PHOENIX (Reuters) - A U.S. federal jury awarded more than $70,000 in damages to a group of illegal immigrants who claimed they were held at gunpoint by an Arizona rancher after slipping over the border from Mexico five years ago.
The civil jury at the U.S. District Court in Tucson, Arizona, found Roger Barnett liable for assault and intentionally inflicting emotional distress in the incident in March 2004. It ordered him to pay four women $73,352 in damages, attorneys for the plaintiffs said.
The Mexican American Legal Defense and Educational Fund, which backed the suit, said the group of Mexican nationals was resting in a dry streambed in Douglas, Arizona, when they were approached by Barnett, who was armed with a gun and accompanied by a large dog.
The suit alleged Barnett held them captive at gunpoint, threatening that his dog would attack and that he would shoot anyone who tried to leave.
David Hardy, an attorney representing Barnett, said his client was found not liable on claims of battery, false imprisonment and violation of civil rights, and planned to appeal.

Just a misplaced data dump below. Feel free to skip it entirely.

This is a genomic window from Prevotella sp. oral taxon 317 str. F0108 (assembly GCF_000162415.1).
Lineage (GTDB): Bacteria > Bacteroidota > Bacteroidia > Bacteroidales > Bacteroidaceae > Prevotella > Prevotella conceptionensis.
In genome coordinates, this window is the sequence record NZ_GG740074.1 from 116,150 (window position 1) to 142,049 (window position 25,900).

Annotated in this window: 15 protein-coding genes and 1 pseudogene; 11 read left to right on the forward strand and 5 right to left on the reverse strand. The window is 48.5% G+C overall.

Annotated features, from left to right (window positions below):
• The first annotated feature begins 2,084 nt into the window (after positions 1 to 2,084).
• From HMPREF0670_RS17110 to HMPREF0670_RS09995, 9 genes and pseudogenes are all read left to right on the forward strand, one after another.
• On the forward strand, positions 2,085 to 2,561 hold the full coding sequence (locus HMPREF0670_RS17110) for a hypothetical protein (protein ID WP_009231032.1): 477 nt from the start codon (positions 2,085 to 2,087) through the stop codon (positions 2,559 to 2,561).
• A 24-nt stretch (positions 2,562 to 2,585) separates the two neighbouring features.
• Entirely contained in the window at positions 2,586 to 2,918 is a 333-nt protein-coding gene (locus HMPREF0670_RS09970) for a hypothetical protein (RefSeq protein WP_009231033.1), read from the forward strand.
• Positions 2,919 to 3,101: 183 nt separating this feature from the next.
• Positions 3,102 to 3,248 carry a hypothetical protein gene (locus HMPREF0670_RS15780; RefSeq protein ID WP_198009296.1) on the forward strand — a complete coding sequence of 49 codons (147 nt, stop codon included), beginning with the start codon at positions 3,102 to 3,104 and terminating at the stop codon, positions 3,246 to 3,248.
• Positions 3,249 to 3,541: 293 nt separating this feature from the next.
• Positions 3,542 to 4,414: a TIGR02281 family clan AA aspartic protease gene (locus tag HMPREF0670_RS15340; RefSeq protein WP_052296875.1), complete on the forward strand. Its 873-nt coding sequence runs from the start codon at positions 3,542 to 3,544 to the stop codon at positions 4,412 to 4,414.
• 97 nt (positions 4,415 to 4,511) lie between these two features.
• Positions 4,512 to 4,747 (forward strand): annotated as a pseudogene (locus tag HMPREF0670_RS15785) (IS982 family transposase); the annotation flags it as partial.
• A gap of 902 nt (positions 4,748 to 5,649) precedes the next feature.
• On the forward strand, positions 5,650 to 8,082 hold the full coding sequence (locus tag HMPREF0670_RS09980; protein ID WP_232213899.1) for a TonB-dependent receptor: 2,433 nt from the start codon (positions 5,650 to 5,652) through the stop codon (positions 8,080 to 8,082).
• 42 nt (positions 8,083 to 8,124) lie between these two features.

The trial highlighted the issue of vigilante violence in southern Arizona, which is a major thoroughfare for illegal immigrants and the place where several civilian border patrols have operated in recent years.
“This verdict in favor of the plaintiffs sends a strong message condemning vigilante violence against immigrants,” MALDEF staff attorney Marisol Perez said in a statement.
Barnett, who claims to have detained more than 10,000 people who crossed the border illegally from Mexico and handed them over to the U.S. Border Patrol, has faced previous civil action.
In November 2006, a jury found Barnett responsible for holding a Mexican-American family at gunpoint during a hunting trip, and awarded them nearly $100,000 in damages.
Reporting by Tim Gaynor; editing by Eric Beech